Not everyone with type 2 diabetes has symptoms, particularly in the early stages of the disease. In fact, 5.7 million of the 23.6 million people with diabetes are unaware that they even have the disease. Of those, 90 to 95% are those with type 2 diabetes.
Type 2 diabetes symptoms may include one or more of the following:
- Excessive thirst
- Frequent urination
- Extreme hunger
- Unexplained weight loss
- Fatigue, or a feeling of being "run down" and tired
- Rapid breathing
- Blurred vision
- Dry, itchy skin
- Tingling or burning pain in the feet, legs, hands, or other parts of the body
- High blood pressure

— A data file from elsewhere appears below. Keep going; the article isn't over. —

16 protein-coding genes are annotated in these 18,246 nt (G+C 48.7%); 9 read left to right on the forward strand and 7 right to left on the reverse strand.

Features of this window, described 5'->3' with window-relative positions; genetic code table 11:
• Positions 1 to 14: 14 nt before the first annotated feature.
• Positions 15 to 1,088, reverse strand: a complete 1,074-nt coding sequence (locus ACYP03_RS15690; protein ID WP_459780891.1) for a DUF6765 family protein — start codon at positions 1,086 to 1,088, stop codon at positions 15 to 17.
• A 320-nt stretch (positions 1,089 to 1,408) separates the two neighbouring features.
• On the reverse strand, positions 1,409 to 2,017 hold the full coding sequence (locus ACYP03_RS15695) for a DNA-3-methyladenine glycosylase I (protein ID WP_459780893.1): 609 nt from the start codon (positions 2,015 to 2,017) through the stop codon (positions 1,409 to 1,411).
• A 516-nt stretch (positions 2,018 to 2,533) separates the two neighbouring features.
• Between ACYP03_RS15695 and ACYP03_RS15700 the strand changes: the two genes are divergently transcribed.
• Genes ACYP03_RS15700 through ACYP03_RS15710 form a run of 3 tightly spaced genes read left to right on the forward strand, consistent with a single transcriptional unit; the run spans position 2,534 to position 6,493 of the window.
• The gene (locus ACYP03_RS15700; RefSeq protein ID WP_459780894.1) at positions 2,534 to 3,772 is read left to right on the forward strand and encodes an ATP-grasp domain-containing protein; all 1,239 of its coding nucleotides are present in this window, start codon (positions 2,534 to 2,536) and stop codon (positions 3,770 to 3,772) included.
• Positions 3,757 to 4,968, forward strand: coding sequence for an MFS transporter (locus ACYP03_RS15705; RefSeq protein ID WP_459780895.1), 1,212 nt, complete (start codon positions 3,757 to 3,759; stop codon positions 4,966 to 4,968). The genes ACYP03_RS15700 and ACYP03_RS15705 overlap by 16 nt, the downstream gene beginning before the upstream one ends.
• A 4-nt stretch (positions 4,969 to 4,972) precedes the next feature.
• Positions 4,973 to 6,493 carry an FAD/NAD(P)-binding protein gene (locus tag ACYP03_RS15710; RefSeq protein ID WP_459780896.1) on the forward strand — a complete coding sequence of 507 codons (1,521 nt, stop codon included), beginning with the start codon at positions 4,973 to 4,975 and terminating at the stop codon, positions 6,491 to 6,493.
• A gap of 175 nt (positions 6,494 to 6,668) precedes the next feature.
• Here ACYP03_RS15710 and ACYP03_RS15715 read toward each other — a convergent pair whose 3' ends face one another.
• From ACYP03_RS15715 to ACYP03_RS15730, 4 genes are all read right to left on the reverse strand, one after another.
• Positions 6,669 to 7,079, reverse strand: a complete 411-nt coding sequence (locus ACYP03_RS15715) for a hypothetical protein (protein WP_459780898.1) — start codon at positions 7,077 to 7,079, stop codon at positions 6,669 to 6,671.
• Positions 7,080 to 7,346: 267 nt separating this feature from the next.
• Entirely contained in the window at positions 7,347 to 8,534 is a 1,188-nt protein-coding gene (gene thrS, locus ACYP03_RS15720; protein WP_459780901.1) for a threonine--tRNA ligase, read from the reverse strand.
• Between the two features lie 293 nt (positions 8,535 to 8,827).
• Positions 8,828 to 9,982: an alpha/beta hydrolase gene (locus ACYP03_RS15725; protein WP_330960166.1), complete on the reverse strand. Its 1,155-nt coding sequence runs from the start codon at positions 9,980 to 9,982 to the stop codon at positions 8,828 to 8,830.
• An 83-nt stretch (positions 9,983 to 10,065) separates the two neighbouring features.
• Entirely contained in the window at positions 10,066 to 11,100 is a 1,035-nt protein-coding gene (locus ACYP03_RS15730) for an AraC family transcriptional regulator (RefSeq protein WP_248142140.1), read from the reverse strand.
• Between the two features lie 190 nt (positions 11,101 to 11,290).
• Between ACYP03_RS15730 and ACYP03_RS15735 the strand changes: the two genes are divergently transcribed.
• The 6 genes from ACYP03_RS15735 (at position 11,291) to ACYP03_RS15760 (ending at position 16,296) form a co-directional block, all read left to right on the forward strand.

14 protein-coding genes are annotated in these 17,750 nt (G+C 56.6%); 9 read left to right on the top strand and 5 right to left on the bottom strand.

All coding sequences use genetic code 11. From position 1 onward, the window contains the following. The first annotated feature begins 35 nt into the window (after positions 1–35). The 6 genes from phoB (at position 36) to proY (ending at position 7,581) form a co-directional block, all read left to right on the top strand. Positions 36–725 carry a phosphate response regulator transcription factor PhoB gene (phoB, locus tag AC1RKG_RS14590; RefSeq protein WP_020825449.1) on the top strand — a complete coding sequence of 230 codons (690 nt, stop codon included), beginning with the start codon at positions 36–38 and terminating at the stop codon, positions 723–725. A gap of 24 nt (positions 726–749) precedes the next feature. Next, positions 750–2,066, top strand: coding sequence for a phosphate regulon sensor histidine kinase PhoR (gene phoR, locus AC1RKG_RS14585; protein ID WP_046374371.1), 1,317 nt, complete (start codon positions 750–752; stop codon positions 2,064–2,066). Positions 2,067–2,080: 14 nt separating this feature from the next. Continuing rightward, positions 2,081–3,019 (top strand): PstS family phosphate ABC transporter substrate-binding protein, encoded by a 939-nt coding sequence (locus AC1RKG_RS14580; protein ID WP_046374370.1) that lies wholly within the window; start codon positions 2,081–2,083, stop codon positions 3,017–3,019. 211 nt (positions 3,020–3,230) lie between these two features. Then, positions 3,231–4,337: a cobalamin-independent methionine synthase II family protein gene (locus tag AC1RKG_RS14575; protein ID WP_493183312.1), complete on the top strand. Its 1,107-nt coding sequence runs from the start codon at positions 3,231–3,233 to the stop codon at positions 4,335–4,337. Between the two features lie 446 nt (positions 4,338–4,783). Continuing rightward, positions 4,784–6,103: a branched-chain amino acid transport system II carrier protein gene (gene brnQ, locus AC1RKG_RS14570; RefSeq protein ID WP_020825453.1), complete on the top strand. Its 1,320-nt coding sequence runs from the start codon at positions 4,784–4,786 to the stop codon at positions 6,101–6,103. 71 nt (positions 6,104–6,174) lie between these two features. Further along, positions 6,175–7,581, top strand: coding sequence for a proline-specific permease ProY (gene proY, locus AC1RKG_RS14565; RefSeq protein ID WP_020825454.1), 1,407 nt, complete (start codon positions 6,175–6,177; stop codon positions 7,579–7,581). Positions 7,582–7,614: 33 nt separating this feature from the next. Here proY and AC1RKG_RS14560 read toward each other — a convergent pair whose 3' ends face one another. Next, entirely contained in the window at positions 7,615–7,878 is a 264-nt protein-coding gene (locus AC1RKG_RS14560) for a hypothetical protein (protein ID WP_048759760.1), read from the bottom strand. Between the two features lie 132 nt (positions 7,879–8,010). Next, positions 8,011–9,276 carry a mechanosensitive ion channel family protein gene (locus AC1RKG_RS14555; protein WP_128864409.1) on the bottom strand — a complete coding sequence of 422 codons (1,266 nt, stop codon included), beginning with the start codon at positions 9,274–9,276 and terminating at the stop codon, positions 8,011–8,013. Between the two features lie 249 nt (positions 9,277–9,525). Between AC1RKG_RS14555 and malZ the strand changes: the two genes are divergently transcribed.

- Mood swings
- Irritability, depression
- Frequent or recurring infections, such as urinary tract infections, yeast infections, and skin infections
- Slow healing of cuts and bruises
Unlike type 1 diabetes, which frequently has a sudden onset of symptoms and reaches a crisis point before diagnosis is made, the signs of type 2 diabetes may be gradual and more insidious. Often, the first symptoms that people with undiagnosed type 2 diabetes experience are those from complications of the disease, such as blurry vision (retinopathy) or foot pain (neuropathy).
If you're experiencing any of the type 2 diabetes symptoms, please contact your healthcare provider immediately for medical evaluation.
Centers for Disease Control and Prevention. National Diabetes Fact Sheet. (PDF accessed 6/24/08).
Reviewed by Francine Kaufman, MD. 4/08
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